Leadership Pipeline Spotlight – Mary Sommers (Mentor) and LeAnn Hoffman (Mentee)
In our very first blog post about the Leadership Pipeline, highlighting past and present mentors and mentees, I had the opportunity to speak with Mary Sommers (mentor) (Director – University of Nebraska at Kearney, Kearney, NE) and LeAnn Hoffman (mentee) (former Assistant Director of Wayne State College in Wayne, NE now Director at Western Iowa Tech Community College, Sioux City, IA). Mary and LeAnn were part of 2010-2011 cohort of Leadership Pipeline participants.
- What was the best part of the mentee/mentor relationship?
(LeAnn) The best part of the pipeline is the relationship between Mary Sommers and I. Mary is absolutely the best!! Being a part of the Leadership Pipeline opened many doors for me but I would have to say that the “main door” was having a person like Mary to go to for advice or just to talk about processes.
(Mary) The best part of the mentee/mentor relationship was first and foremost just getting to know LeAnn better as a professional and learning more about her aspirations. It was fun for me to see her enthusiasm for our work. But I also felt the opportunity to be a mentor made me a bit more reflective about my years in financial aid and how I have changed and learned new things. We don’t often take the time to be reflective in this day and age and participating in this program made me do this. That was a blessing.
- What was one of the most helpful things that you learned from your mentor/mentee?
(LeAnn)The most helpful thing I learned from Mary is that patience is a virtue. I am a very impatient person by nature, and she taught me that my career path would happen but it would take time. Most of all, she taught leadership by being the best role model anyone could ask for. I hope to one day follow her lead by taking leadership positions at the NASFAA level as well as in my new state (IASFAA) and regional (MASFAA) organization.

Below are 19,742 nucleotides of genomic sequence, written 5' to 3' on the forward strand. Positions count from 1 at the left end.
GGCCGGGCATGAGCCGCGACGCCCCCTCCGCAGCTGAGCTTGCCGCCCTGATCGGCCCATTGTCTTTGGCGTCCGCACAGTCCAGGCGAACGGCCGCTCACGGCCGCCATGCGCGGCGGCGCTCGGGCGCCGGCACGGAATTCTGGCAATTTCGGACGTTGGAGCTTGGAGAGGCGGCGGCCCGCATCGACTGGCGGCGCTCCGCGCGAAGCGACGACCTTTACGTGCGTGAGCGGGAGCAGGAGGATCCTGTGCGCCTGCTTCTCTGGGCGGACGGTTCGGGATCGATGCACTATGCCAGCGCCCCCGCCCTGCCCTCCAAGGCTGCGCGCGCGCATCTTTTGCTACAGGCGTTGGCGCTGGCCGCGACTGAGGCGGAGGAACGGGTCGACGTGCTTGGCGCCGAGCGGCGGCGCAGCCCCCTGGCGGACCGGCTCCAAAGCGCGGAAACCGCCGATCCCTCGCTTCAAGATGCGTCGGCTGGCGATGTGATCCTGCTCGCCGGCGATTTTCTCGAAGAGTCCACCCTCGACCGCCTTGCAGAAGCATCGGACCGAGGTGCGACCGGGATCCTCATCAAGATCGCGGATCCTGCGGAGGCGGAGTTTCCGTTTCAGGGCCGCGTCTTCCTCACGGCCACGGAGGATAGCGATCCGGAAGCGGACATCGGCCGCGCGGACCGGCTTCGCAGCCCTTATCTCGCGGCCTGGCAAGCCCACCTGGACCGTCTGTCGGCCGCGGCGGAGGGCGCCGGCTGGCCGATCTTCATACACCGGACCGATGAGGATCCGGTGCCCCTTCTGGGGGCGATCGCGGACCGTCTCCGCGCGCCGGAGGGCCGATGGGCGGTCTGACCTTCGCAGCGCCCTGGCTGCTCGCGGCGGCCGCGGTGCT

(Mary) When I was working with LeAnn I was also preparing to chair the Leadership Pipeline Committee. So one of the things I learned from LeAnn and that entire class of participants was that one of the significant strengths of the program was the relationship that developed among the mentees with one another. They developed close personal/professional relationships with one another. We worked after that to do everything we could to encourage those relationships. LeAnn also taught me a lot about persistence during that year. I have often thought about that when I found myself in a situation where persistence was required. LeAnn was my inspiration in that regard.
- How did participating in the leadership pipeline affect/direct your professional development?
(LeAnn) While participating in the program, Mary helped me increase my confidence level. The program was great at boosting my confidence by showing me that I need to believe in myself before anyone else would believe I have the ability to lead. This alone help immensely in my career development because I knew I had what it takes to lead a staff and becoming a director.
(Mary) Professional development occurs at many levels and in many ways. But participating in the Leadership Pipeline program as a mentor has simply convinced me that something structured like this program can work. Sometimes we as financial aid professionals won’t take the time necessary to actually think about and read about ways to improve our approach to our work. We are too busy just trying to keep up with technical changes in statute and regulations, systems, etc. I became convinced as a result of this experience that a structured program can provide the opportunity to reflect and think more about our approach to our work that is essential for success.
- If you could give any piece of advice to upcoming FA professionals what would it be?
(LeAnn) Believe in yourself! The negative is easier to believe but as a leader you need to have the ability to push the negative aside and focus on the positive. Having this ability will not only help you become a better leader but will also help your staff because attitude will flow from you to those you lead.
(Mary) The first piece of advice would be to make connections with financial aid professionals outside of your institution. Those of us who are ancient say this over and over again, but the network is the strength of this profession more than just about any other I have witnessed in higher education. The second piece of advice I would give to young professionals is don’t be afraid to make changes. For example if you have always worked at a private college, pursue an opportunity at a community college. If you have always worked on scholarships, don’t be afraid to pursue an opportunity that is focused on the student loan programs. Having a breadth of experience makes you a better financial aid administrator.
–Becca Dobry, Association News Committee Co-Chair, Nebraska